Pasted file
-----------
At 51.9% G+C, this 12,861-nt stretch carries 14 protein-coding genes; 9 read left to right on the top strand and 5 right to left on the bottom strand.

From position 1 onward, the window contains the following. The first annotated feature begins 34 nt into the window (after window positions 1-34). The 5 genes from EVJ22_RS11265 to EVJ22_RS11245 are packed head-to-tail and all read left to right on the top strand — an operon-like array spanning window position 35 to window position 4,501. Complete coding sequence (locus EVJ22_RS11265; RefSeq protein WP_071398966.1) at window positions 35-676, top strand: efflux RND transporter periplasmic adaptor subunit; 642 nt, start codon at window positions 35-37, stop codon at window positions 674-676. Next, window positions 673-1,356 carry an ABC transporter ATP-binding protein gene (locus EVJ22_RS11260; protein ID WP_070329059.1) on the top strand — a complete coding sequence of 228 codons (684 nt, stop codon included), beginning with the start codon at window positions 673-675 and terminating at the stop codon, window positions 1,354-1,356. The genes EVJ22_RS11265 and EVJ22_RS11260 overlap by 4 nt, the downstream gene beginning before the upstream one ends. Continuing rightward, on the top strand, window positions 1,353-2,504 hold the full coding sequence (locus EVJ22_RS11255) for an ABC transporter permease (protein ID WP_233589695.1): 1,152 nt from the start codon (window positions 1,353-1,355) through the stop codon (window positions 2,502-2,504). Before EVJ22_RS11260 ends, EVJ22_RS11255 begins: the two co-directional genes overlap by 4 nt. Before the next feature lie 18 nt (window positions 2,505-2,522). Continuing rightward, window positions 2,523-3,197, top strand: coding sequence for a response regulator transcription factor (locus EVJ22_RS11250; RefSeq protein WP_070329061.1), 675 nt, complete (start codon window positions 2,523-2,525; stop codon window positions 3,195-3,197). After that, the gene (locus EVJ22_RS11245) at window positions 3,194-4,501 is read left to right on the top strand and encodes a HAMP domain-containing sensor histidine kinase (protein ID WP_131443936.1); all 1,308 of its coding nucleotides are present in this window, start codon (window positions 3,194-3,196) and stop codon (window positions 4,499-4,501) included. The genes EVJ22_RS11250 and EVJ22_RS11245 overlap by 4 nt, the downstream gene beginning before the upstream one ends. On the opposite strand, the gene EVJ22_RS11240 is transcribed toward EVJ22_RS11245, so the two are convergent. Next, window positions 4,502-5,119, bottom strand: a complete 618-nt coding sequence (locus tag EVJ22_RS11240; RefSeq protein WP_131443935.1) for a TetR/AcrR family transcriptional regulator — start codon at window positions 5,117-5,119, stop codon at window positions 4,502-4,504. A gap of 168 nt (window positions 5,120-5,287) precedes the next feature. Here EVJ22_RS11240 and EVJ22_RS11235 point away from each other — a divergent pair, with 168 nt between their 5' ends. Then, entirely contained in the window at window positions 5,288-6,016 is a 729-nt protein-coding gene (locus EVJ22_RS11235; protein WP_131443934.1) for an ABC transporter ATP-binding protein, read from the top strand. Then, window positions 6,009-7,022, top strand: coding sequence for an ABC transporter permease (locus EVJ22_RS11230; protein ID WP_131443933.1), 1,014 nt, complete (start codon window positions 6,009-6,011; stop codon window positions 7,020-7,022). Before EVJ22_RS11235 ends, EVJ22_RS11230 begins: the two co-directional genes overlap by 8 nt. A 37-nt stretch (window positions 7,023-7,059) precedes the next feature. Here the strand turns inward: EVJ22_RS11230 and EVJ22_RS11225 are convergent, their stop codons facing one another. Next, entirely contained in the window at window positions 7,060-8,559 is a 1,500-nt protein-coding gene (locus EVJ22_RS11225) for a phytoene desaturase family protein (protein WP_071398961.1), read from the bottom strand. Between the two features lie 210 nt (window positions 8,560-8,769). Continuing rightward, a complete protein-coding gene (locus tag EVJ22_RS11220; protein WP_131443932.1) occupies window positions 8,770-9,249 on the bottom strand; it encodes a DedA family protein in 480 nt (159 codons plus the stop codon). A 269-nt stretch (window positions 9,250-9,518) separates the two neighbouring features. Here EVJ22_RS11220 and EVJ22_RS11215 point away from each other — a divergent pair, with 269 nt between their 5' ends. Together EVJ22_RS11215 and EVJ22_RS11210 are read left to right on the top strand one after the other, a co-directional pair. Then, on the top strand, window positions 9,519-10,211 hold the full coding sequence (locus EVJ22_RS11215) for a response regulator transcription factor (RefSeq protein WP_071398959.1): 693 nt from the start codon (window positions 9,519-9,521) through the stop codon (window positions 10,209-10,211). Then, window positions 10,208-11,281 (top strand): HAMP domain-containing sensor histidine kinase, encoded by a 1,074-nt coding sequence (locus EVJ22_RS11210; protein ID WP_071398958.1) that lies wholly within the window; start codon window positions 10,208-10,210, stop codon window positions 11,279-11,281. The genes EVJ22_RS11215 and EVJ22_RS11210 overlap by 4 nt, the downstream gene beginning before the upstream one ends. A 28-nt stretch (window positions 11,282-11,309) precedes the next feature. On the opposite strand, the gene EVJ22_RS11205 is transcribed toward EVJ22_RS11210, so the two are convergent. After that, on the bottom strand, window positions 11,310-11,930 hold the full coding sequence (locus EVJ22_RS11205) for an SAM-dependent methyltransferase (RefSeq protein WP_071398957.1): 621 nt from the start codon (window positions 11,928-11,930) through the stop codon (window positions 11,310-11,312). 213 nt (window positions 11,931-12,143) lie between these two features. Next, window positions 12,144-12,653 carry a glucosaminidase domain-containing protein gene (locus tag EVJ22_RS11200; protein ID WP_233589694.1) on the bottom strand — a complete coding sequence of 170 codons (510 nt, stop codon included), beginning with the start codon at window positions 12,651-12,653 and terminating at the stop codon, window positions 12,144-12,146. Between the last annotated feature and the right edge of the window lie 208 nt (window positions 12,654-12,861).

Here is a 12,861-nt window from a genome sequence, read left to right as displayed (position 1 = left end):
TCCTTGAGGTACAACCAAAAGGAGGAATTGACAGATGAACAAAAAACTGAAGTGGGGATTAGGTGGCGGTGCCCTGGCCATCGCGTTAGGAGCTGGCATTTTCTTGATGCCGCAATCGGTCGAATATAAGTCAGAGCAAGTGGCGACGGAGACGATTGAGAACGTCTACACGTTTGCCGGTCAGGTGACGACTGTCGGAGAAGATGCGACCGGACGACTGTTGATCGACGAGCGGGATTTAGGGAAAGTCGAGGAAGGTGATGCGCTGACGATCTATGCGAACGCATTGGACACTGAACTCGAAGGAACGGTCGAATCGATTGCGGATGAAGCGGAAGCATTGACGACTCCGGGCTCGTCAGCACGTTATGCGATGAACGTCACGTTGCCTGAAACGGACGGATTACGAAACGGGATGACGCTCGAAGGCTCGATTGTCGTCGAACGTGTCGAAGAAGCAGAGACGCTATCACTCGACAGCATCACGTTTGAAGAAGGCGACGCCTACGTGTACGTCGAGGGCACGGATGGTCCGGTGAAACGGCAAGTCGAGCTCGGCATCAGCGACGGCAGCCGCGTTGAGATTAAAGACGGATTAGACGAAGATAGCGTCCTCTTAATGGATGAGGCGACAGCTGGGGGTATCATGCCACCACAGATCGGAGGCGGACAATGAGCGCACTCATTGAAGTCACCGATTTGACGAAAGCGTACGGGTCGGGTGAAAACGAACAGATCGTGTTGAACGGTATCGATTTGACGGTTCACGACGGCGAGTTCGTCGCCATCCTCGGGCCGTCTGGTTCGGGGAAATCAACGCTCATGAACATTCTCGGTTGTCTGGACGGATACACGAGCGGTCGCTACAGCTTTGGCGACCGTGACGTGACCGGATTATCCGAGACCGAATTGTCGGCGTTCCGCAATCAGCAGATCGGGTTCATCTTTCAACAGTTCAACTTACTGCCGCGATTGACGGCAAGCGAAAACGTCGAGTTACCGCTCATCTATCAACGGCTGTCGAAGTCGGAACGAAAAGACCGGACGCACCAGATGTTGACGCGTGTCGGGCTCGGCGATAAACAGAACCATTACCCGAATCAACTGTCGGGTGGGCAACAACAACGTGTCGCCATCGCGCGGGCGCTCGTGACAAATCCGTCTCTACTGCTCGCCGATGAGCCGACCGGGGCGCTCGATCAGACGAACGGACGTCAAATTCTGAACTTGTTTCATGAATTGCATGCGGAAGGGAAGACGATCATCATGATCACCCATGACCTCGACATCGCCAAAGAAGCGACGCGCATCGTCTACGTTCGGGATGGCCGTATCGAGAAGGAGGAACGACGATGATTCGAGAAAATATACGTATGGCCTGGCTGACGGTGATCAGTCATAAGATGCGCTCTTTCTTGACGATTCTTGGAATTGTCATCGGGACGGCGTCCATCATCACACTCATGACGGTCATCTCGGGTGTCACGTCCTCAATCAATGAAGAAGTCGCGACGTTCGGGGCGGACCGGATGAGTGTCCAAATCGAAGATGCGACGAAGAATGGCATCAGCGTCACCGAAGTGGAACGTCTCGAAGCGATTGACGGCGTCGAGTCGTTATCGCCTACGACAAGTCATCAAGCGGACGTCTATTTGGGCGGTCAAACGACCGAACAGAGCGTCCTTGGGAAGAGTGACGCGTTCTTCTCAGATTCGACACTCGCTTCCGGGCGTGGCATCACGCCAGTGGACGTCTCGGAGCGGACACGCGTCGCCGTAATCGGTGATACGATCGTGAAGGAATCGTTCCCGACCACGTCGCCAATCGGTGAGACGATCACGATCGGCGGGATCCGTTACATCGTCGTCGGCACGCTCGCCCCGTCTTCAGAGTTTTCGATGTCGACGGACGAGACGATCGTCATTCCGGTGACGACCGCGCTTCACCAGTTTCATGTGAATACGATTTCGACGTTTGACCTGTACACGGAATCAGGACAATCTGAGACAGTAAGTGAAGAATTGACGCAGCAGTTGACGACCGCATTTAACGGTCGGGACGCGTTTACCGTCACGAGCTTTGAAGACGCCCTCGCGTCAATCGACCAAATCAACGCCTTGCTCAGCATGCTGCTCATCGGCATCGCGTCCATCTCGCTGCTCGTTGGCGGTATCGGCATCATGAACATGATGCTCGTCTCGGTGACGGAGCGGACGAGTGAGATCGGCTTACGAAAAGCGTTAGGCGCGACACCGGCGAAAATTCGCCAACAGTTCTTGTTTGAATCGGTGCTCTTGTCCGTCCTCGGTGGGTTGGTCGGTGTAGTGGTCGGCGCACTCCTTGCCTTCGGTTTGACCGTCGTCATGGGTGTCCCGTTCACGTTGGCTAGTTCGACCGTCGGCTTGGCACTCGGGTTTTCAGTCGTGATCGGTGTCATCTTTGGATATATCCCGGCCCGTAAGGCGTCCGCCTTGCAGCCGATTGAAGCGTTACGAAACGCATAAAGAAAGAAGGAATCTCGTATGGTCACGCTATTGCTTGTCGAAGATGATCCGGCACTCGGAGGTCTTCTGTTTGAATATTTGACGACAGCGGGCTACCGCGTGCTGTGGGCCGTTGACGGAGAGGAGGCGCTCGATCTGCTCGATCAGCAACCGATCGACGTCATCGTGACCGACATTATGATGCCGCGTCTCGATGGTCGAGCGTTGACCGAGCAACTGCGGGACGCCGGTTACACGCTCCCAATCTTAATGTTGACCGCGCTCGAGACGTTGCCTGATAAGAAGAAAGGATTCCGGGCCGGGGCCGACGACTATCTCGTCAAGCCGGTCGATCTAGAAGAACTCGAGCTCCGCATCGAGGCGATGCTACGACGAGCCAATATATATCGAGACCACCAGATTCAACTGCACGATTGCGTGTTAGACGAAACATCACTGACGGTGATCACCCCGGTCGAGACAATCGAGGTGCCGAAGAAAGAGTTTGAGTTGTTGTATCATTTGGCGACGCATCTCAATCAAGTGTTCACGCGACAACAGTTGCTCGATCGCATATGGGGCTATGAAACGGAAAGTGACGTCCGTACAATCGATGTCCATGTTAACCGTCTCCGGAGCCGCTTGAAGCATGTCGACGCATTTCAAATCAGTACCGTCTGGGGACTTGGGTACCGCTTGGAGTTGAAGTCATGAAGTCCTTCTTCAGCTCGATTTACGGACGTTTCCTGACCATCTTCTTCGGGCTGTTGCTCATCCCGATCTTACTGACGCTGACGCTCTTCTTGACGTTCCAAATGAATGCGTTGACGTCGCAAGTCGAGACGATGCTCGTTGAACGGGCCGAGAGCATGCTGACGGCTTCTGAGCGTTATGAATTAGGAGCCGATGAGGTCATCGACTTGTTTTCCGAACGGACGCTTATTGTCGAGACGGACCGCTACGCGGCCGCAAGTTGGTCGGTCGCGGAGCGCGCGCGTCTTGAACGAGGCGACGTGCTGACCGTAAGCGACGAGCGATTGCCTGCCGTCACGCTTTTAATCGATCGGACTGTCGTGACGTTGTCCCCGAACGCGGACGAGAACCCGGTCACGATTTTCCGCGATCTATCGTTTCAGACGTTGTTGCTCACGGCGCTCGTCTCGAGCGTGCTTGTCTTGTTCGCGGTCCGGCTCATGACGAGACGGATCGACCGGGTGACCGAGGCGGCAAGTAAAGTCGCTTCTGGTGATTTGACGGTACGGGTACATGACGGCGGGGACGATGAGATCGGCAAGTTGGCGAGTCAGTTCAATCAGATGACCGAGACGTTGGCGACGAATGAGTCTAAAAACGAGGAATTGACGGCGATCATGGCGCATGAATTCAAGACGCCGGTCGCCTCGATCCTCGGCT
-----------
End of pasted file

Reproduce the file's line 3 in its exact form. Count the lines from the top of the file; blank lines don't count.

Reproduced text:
Here is a 12,861-nt window from a genome sequence, read left to right as displayed (position 1 = left end):